Date: Saturday 5/9/98
Level: After several days of rain, 4 feet on the Ralph Stover Gauge; 3000 CFS at the Pipersville Gauge.
John / Mary Koeppe, C-2
Rob Kelly, K-1
Rich Kulawiec, K-1
This was a VERY high-water run on the Tohickon; for comparison, normal release levels are about 1.8 feet or 780 CFS, yielding a class III-IV trip.
At 4 feet, the Tohickon from Ralph Stover to the mouth is one rapid that's 3.5 miles long. Eddies are scarce and difficult to reach. Most of the river is continuous class III, with several rapids of IV+ difficulty. I cannot emphasize strongly enough that this is NOT a runfor novice or intermediate paddlers: the consequences of any kind of mishap would likely be loss of equipment -- at a minimum -- and possibly significant injury to the boater. A run on the Tohickon at this level should only be attempted by boaters who are (a) familiar with the river at normal release levels and higher; (b) confident of their self-rescue abilities (translation: reliable combat roll in class III water) (c) able to boat-scout and navigate long, complex rapids and (d) in the company of other equally-skilled paddlers.
Scouting: Triple Drop (river right; all three drops should be scouted at once due to current velocity); Racecourse (river left).
All that said, it's a heck of high-speed paddle. Most of the rapids are unrecognizable -- the *only* rock sticking out of the water was Pyramid Rock, late in the run. Everything else was underwater, often forming huge pourover-type holes. At this water level, this trip was significantly more difficult than the Deerfield Monroe Bridge Section (aka The Dryway). But if you're up to it, it's an excellent training run for big-water paddling. But be prepared for a river that is very different than the one you find at 3 feet (1800 CFS), a level at which it still looks like the Tohickon. At 4 feet, it looks more like Upper Keeney in the New River Gorge.
Date: Sunday, 3/31/96
Level: Release at 2.7'
Weather: Sunny, air temp in the 60s, water cold
Group: Just me (your never alone when you're with yourself)
Beautiful weather, they moved the release from mid-March to the end of March due to previous years of bad weather - good decision. Didn't have a race this year. Put in at Ralph Stover park and took out on the Delaware. Not as crowded as the fall releases, but still a lot of people on the river. Stayed out of Fish or Swim and the holes in the last rapid, but otherwise surfed until my hands went numb (got to get some gloves).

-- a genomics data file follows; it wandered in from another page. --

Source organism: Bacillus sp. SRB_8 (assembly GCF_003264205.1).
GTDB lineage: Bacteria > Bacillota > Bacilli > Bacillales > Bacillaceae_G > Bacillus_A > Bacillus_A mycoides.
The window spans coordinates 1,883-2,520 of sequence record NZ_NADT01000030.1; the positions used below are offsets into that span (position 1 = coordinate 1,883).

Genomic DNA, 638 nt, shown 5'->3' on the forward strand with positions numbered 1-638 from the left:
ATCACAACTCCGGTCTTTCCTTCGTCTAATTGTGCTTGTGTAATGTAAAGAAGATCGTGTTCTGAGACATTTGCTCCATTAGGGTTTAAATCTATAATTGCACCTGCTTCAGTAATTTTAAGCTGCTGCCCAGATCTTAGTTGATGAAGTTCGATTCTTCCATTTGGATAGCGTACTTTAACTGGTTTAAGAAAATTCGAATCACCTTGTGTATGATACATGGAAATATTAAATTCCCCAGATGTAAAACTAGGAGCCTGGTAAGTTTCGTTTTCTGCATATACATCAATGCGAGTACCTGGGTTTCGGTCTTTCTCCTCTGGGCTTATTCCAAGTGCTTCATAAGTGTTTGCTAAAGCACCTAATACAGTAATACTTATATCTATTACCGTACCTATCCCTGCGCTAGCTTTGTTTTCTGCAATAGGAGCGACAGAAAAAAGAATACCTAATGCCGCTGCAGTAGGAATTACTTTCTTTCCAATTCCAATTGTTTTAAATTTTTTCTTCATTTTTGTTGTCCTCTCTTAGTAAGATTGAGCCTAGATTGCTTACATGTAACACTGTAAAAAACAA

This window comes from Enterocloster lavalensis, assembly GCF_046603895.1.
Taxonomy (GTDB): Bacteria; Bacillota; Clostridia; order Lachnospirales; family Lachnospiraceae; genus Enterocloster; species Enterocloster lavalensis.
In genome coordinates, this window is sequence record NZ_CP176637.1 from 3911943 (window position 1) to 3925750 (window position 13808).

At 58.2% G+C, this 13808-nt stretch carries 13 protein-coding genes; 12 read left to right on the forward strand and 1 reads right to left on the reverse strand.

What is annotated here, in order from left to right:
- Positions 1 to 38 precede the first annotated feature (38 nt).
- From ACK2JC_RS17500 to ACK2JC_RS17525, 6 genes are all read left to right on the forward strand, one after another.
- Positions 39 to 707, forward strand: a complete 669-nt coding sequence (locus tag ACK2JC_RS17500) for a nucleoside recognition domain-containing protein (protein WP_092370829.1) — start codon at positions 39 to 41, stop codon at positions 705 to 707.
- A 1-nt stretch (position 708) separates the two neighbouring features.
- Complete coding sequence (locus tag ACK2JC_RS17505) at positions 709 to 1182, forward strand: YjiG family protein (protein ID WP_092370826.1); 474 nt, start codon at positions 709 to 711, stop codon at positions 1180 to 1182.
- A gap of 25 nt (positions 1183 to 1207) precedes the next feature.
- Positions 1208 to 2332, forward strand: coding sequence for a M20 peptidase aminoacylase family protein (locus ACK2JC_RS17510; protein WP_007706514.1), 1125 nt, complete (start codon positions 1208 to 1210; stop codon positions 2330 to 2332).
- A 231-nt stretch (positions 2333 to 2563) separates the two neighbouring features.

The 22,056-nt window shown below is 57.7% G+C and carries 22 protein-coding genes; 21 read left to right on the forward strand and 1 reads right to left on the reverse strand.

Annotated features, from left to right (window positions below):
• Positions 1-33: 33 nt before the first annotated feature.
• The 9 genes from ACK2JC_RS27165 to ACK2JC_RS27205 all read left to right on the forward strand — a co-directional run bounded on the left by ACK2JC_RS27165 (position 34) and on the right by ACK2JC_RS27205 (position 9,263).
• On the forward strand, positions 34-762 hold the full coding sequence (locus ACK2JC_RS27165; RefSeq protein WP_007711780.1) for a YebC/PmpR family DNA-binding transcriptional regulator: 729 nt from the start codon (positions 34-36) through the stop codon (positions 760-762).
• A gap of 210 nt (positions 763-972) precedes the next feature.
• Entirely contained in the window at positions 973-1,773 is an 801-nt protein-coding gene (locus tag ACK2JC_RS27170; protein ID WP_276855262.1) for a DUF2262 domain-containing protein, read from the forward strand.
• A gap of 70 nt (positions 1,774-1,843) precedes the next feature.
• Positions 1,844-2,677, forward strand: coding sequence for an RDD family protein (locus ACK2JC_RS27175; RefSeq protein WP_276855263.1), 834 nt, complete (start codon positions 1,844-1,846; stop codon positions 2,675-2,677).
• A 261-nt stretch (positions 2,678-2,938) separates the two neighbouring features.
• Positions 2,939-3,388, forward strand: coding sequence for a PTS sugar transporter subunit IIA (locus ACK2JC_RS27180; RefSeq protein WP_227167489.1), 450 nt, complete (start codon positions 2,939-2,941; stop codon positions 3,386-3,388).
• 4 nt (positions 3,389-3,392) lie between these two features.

Date: Saturday, 7/26/97
Level: 2 days after a heavy rain, 0.5 on the park gauge, about 200 cfs
Click to see gauge chart for that day.
Weather: Sunny, air temp in the high 80s, water temperature warm
Group: me, my wife and 2 kids
Equipment: 11' Momentum raft
A great day, quite a bit different from the cold weather of the releases. It was the first time we took the kids down the river, and it was a nice level for it - not at all pushy. But I would not want to run it much lower. A lot of exercise avoiding the rocks on the flatter sections. The drops had enough water to provide a clean line down each one, and were a lot steeper than normal - the kids were pretty impressed by the whitewater. The race course took a lot of maneuvering, but there were good lines down the entire stretch.
We ran all the drops, and only got briefly hung up once or twice. We did a 360 coming down the last ledge drop above Hat's rock - the current tended to push you to the left of the rock. We snuck Pyramid rock to the left - the right side looked like it had raft wrapping potential. Had to drag the raft over a few shallow rocks on the left side of it.
A couple kayakers had apparently put on earlier, but we had
the river all to ourselves. All in all, a great way to
spend a hot summer's day.
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|This information is my opinion only and may not reflect actual conditions. It is based on my usually hazy memory, and should not be used to decide whether you or your guides are qualified to run the river.|| Back to the